4. He has a long track record of brazen statements against people’s basic rights and freedoms in defence of the clerical dictatorship. In July 1980 he suggested: “It would be better if the seditionists (reference to protesters) are brought to Friday prayers ceremony and hanged before the eyes of the prayers in order to have a better impact.” Following the crackdown of student uprising in July 1999, he said: “They are far cheaper than that to be described as a movement to bring down the state… if it were not for the authorities’ objection, our people, and young Muslim and revolutionaries would have dealt with these thugs with the harshest manner.” On 29 December, speaking on the occasion of marking the anniversary of suppression the 2009 uprising, he described the day as “the day of Iranian people’s defence of the Prophet’s family, the state, the velayat-e faqih rule and its Supreme Leader.”

Mohammad Sadeq Larijani Amoli

Head of Judiciary

Head of Judiciary since 2009. He has played a key role in issuing death sentences, authorizing torture and mass killings of people.

In a meeting with judicial officials on 1st January 2018 he called for “firmness” in dealing with protesters. He authorized repressive forces to attack and arrest protesters who have been on streets since Thursday, December 28, 2017.

Major General Mohammad-Ali Jaafari

Commander of the Islamic Revolutionary Guards Corps (IRGC)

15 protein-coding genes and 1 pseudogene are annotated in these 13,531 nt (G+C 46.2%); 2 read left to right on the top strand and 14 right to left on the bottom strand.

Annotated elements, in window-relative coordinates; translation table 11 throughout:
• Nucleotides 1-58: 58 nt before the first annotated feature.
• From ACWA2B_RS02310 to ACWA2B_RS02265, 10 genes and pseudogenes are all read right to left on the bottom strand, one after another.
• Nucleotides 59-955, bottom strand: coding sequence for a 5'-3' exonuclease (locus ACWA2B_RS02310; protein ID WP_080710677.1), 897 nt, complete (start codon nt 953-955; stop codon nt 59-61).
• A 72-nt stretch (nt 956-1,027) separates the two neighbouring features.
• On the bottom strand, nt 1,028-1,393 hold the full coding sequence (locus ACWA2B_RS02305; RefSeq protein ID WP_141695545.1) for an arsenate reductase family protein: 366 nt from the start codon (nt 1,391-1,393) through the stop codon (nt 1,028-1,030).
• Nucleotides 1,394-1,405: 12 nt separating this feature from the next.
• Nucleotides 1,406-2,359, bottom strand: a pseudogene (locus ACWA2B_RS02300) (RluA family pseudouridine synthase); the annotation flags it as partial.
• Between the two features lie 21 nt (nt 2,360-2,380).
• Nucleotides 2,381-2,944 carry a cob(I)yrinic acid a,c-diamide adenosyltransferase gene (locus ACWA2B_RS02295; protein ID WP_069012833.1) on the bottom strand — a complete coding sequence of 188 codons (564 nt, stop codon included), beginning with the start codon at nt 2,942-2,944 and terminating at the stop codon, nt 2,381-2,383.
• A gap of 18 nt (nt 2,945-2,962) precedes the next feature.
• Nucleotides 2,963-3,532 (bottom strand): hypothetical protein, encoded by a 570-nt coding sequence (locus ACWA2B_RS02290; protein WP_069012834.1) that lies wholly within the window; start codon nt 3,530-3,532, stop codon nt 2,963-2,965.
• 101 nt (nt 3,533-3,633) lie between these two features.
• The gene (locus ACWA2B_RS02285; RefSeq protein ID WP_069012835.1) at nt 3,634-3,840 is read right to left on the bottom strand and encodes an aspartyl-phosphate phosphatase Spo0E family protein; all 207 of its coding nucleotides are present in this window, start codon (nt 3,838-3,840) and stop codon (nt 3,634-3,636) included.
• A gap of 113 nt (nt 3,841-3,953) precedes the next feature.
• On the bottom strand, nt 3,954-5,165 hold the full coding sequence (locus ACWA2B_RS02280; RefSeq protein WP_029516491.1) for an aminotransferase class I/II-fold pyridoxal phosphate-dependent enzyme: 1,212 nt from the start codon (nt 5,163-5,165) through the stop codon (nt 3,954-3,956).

He is also Commander of Tehran’s Sarollah Garrison, General Command of all suppressive measures in Tehran.

On January 3 he admitted to the IRGC involvement in suppression of popular uprising although he attempted to minimize the scale of involvement by saying that “IRGC only intervened in three provinces, Isfahan, Lorestan and Hamedan in a limited scale.”2

Rear Admiral Ali Shamkhani

Secretary of the Supreme National Security Council of Iran (SNSCI)

A veteran commander of the IRGC.

SNSCI is the highest decision making authority in military and security affairs. Emergency meetings to deal with suppression of the uprising since December 28 have been intervened under his supervision. He attributed the protests across Iran to foreign powers instigations in an interview with Al-Mayadeen TV of the Lebanese Hezbollah on January 2.

Hossein Ashtari

Commander of the State Security Forces (SSF) since early 2015
He is responsible for the security of the country. Forces under his command have been engaged in suppressive measures against protests in the past week and have arrested more than 1400 protesters and killed at least 30 others. Since the start of uprising he has made number of statements including the one on January 2 giving order to all security commanders in provinces and cities to crackdown protesters.

Mohammad Montazeri

General Prosecutor and the head of Special Court for Clergy
He has a long record in the judiciary and being involved in issuing death sentences. He was appointed as the General Prosecutor by Mohammad Sadeq Larijani Amoli on April 3, 2016. He has authorized attacks and arrest of demonstrators in recent days and called for harsh measures. He also called for internet access to be disrupted.